Covid: Quarantine hotel plans set to be announced

The government is expected to announce that some travellers coming to England will have to quarantine in hotels, over concerns about new Covid variants.

Prime Minister Boris Johnson will make a decision after discussing the proposals with senior ministers later.

The new measures are likely to apply to UK citizens and those with permanent residency rights arriving from high-risk countries such as South Africa.

Most foreign nationals from high-risk countries already face UK travel bans.

The new requirement to isolate in a hotel for 10 days will apply to arrivals from most of Southern Africa and South America, as well as Portugal, because many flights from Brazil come via Lisbon, according to BBC Newsnight’s political editor Nicholas Watt.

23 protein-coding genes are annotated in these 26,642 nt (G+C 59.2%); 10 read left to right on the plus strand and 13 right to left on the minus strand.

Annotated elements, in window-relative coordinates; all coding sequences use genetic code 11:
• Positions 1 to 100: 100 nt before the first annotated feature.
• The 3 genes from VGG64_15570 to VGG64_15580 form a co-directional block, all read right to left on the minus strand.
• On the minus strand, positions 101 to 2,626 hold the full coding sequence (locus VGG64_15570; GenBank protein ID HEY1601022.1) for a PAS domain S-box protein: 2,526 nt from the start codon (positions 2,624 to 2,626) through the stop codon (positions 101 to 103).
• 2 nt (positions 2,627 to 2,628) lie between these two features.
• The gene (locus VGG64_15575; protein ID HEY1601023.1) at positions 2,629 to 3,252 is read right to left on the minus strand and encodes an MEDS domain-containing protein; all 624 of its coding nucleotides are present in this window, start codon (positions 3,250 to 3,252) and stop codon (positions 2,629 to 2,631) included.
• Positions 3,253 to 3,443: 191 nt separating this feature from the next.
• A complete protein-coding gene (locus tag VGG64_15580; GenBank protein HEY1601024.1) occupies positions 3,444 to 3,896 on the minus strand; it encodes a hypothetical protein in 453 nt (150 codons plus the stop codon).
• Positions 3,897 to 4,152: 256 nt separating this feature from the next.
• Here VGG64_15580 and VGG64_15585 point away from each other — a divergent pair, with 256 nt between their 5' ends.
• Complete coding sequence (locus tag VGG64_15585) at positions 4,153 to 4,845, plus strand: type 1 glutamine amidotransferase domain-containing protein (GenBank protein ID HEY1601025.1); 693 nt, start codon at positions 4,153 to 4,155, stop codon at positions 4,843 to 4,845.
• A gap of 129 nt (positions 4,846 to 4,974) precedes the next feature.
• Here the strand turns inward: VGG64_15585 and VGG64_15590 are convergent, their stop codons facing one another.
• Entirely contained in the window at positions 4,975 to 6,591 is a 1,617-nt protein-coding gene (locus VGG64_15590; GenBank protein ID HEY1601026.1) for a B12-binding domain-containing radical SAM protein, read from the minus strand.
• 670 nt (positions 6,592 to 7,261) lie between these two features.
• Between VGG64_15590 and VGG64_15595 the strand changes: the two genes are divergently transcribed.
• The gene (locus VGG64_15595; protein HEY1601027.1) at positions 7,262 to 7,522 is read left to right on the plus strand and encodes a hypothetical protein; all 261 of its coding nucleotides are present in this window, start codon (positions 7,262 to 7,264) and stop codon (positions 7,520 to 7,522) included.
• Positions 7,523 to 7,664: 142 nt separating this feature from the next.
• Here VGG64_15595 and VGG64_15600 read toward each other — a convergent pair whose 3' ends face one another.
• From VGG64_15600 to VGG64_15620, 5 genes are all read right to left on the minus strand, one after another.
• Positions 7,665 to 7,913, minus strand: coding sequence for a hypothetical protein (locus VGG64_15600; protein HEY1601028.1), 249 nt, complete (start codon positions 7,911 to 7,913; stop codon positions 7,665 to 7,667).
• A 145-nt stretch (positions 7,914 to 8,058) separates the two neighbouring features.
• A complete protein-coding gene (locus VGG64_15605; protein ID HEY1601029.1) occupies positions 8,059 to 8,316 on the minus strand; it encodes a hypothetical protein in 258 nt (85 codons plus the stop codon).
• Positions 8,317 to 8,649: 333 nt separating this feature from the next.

He said there had been “no definitive decision yet” on arrivals from other parts of the world and this was “still a live issue”.

Whitehall sources said those quarantining in hotels would have to pay for the costs of their own accommodation.

Prime Minister Boris Johnson will chair a meeting of the Covid operations committee attended by senior ministers later to discuss the options for new border controls.

However, it will not be possible to implement any new measures immediately, said BBC political correspondent Iain Watson.

Some ministers – including Home Secretary Priti Patel – have been pushing for more widespread use of hotel quarantine, arguing that too targeted an approach may prove ineffective, our correspondent reports.